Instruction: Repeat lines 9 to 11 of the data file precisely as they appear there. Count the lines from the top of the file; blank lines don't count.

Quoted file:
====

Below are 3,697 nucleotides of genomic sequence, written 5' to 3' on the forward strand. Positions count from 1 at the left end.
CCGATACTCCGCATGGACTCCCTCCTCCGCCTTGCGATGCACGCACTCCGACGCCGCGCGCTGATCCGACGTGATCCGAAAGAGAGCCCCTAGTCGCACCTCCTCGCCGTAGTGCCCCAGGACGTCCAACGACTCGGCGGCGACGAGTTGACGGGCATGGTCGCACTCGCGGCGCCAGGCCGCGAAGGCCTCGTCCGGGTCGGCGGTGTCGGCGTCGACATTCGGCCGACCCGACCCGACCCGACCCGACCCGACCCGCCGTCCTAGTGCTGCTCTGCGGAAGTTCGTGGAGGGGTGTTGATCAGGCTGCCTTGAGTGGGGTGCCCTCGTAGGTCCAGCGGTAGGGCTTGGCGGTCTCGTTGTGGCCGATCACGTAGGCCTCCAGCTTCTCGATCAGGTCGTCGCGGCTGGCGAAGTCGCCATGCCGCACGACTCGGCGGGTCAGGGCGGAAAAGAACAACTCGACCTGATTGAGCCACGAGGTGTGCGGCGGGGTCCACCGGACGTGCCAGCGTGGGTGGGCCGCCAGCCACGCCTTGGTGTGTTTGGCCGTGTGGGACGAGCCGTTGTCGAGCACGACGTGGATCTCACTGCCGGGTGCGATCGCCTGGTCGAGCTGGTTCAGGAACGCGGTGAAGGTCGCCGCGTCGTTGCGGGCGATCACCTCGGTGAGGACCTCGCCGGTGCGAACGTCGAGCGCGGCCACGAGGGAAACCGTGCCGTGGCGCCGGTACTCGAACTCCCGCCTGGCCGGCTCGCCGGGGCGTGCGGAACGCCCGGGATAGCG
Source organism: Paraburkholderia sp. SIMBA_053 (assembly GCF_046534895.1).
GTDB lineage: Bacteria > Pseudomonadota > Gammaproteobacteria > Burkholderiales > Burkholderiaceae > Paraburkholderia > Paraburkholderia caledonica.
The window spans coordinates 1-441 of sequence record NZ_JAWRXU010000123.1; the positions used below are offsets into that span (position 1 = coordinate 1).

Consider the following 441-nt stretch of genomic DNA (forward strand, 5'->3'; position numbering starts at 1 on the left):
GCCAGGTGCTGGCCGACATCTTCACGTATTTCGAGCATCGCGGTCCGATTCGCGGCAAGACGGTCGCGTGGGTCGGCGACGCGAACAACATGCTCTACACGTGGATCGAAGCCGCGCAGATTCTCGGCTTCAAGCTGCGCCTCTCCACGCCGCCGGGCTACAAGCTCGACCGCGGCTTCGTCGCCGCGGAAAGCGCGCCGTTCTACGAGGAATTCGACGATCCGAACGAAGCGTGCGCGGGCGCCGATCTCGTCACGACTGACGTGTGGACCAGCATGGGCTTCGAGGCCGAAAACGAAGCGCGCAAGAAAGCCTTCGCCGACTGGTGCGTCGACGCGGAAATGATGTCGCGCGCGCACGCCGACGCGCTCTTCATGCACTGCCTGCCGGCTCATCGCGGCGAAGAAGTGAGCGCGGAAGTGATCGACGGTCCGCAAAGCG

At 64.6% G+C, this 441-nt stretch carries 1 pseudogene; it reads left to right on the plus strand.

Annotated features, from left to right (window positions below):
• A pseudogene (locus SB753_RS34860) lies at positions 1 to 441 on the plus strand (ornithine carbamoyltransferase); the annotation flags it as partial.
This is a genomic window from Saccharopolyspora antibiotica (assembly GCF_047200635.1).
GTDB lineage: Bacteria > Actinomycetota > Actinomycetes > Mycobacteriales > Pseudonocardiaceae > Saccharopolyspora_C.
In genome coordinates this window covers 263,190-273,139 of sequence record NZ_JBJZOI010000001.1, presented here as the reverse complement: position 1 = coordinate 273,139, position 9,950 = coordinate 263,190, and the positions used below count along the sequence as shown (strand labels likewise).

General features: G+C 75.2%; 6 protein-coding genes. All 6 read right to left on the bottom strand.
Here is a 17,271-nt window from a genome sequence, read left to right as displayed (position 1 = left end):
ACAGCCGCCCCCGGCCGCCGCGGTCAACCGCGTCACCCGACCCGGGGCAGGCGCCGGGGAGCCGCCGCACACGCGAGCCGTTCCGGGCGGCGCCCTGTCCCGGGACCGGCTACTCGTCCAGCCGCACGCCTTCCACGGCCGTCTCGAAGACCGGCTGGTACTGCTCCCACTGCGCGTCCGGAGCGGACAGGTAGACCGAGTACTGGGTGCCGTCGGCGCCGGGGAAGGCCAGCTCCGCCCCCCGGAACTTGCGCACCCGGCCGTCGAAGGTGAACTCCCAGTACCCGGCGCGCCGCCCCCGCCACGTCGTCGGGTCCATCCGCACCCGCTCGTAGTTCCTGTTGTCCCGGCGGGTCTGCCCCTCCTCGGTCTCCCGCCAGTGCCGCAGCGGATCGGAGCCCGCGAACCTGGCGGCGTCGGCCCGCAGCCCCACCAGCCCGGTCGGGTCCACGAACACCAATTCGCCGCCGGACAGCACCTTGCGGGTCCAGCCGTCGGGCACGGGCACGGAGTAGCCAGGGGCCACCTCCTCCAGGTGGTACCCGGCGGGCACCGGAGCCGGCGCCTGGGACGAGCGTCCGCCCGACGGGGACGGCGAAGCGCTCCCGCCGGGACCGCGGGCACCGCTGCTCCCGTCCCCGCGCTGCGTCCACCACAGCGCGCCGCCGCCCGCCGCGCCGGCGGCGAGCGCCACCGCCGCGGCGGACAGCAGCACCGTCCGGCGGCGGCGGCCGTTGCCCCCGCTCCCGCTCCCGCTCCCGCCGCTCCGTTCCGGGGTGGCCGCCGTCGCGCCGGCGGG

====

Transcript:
Annotated features, from left to right (window positions below):
• A pseudogene (locus SB753_RS34860) lies at positions 1 to 441 on the plus strand (ornithine carbamoyltransferase); the annotation flags it as partial.
This is a genomic window from Saccharopolyspora antibiotica (assembly GCF_047200635.1).